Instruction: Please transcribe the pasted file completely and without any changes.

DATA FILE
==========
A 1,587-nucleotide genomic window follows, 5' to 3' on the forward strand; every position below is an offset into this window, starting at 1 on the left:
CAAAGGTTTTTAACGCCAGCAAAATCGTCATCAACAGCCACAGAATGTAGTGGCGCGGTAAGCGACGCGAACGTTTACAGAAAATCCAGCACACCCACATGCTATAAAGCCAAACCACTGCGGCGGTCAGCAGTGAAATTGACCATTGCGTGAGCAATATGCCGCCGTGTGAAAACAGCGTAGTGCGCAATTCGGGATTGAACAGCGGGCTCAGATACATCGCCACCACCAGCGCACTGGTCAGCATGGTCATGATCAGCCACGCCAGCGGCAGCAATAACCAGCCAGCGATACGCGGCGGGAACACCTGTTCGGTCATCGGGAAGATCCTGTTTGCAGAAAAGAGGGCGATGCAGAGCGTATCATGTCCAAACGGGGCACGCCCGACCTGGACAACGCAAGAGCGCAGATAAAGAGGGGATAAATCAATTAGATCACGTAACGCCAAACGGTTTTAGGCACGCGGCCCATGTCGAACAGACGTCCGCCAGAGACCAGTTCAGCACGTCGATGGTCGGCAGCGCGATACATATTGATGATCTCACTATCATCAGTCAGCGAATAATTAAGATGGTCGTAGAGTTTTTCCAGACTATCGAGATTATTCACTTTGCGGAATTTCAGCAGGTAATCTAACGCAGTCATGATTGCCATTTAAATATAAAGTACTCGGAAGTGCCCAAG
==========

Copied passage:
A 1,587-nucleotide genomic window follows, 5' to 3' on the forward strand; every position below is an offset into this window, starting at 1 on the left:
CAAAGGTTTTTAACGCCAGCAAAATCGTCATCAACAGCCACAGAATGTAGTGGCGCGGTAAGCGACGCGAACGTTTACAGAAAATCCAGCACACCCACATGCTATAAAGCCAAACCACTGCGGCGGTCAGCAGTGAAATTGACCATTGCGTGAGCAATATGCCGCCGTGTGAAAACAGCGTAGTGCGCAATTCGGGATTGAACAGCGGGCTCAGATACATCGCCACCACCAGCGCACTGGTCAGCATGGTCATGATCAGCCACGCCAGCGGCAGCAATAACCAGCCAGCGATACGCGGCGGGAACACCTGTTCGGTCATCGGGAAGATCCTGTTTGCAGAAAAGAGGGCGATGCAGAGCGTATCATGTCCAAACGGGGCACGCCCGACCTGGACAACGCAAGAGCGCAGATAAAGAGGGGATAAATCAATTAGATCACGTAACGCCAAACGGTTTTAGGCACGCGGCCCATGTCGAACAGACGTCCGCCAGAGACCAGTTCAGCACGTCGATGGTCGGCAGCGCGATACATATTGATGATCTCACTATCATCAGTCAGCGAATAATTAAGATGGTCGTAGAGTTTTTCCAGACTATCGAGATTATTCACTTTGCGGAATTTCAGCAGGTAATCTAACGCAGTCATGATTGCCATTTAAATATAAAGTACTCGGAAGTGCCCAAG